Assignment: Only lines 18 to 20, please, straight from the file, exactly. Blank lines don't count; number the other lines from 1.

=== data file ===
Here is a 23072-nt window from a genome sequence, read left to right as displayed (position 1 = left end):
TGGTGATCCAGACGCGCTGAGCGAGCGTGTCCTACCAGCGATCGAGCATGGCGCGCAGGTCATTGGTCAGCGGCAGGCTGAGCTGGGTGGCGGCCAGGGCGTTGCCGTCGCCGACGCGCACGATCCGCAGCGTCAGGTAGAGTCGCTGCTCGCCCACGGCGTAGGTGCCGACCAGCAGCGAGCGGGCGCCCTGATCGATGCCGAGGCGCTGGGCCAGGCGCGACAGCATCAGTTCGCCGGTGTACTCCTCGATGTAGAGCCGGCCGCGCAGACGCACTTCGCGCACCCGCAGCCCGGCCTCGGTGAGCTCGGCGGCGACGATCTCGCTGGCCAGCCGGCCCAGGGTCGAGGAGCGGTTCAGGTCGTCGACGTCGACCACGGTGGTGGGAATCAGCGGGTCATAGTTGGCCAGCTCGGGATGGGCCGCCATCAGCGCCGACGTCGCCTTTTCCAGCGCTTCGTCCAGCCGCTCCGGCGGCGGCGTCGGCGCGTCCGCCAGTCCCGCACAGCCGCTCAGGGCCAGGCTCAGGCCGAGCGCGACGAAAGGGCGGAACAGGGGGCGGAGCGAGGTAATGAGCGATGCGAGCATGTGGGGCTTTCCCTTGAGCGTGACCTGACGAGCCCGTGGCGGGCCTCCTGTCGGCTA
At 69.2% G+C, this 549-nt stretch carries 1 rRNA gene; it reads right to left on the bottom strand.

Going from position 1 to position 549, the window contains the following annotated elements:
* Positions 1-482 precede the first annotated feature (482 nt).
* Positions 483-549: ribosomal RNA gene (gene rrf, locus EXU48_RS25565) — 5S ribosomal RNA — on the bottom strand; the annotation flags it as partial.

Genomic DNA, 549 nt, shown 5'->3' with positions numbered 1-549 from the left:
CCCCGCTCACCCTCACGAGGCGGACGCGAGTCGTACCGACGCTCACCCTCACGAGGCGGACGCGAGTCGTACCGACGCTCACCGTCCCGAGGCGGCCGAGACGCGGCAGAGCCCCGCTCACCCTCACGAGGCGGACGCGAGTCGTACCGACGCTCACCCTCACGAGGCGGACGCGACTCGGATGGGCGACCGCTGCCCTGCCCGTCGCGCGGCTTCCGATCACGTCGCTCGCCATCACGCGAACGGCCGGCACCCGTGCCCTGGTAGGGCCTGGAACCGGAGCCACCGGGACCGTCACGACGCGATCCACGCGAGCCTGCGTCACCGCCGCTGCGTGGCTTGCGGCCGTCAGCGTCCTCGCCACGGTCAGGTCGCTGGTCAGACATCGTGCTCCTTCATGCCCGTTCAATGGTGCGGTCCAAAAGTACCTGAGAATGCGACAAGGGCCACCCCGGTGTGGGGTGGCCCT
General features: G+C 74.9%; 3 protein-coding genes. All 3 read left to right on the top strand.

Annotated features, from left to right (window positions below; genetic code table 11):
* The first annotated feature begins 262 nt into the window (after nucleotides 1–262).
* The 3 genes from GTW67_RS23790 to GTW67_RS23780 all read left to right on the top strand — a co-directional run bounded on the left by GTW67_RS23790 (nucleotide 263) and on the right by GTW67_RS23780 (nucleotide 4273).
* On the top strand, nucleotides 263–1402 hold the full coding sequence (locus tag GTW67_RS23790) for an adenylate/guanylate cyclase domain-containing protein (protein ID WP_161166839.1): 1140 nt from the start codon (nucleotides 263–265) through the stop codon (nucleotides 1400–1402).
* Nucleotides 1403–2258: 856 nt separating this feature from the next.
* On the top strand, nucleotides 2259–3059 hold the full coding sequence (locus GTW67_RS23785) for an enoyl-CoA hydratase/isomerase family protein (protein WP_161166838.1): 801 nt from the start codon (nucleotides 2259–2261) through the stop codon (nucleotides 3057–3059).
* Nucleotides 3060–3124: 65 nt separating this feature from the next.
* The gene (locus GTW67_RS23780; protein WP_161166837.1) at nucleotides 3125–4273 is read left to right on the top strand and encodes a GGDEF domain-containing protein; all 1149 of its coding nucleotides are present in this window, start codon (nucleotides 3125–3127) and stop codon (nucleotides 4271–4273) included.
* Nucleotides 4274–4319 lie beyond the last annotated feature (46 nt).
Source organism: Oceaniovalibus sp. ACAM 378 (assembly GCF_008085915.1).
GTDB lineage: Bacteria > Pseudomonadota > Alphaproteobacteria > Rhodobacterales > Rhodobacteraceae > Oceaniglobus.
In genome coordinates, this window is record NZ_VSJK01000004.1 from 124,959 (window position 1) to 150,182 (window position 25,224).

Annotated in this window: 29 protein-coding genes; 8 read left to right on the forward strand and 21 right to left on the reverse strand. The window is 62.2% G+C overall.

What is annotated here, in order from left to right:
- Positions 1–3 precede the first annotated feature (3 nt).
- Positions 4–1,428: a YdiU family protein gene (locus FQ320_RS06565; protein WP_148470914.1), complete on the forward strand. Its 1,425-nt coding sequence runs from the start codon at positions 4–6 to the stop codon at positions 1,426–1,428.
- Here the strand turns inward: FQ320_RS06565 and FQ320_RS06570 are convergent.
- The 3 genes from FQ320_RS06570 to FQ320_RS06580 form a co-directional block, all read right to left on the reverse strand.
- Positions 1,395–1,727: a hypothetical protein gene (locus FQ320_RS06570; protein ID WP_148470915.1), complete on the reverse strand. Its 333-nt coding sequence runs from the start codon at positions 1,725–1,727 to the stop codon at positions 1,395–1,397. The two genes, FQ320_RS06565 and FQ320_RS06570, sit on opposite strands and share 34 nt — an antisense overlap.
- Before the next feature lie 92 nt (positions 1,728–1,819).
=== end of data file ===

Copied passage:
* Nucleotides 4274–4319 lie beyond the last annotated feature (46 nt).
Source organism: Oceaniovalibus sp. ACAM 378 (assembly GCF_008085915.1).
GTDB lineage: Bacteria > Pseudomonadota > Alphaproteobacteria > Rhodobacterales > Rhodobacteraceae > Oceaniglobus.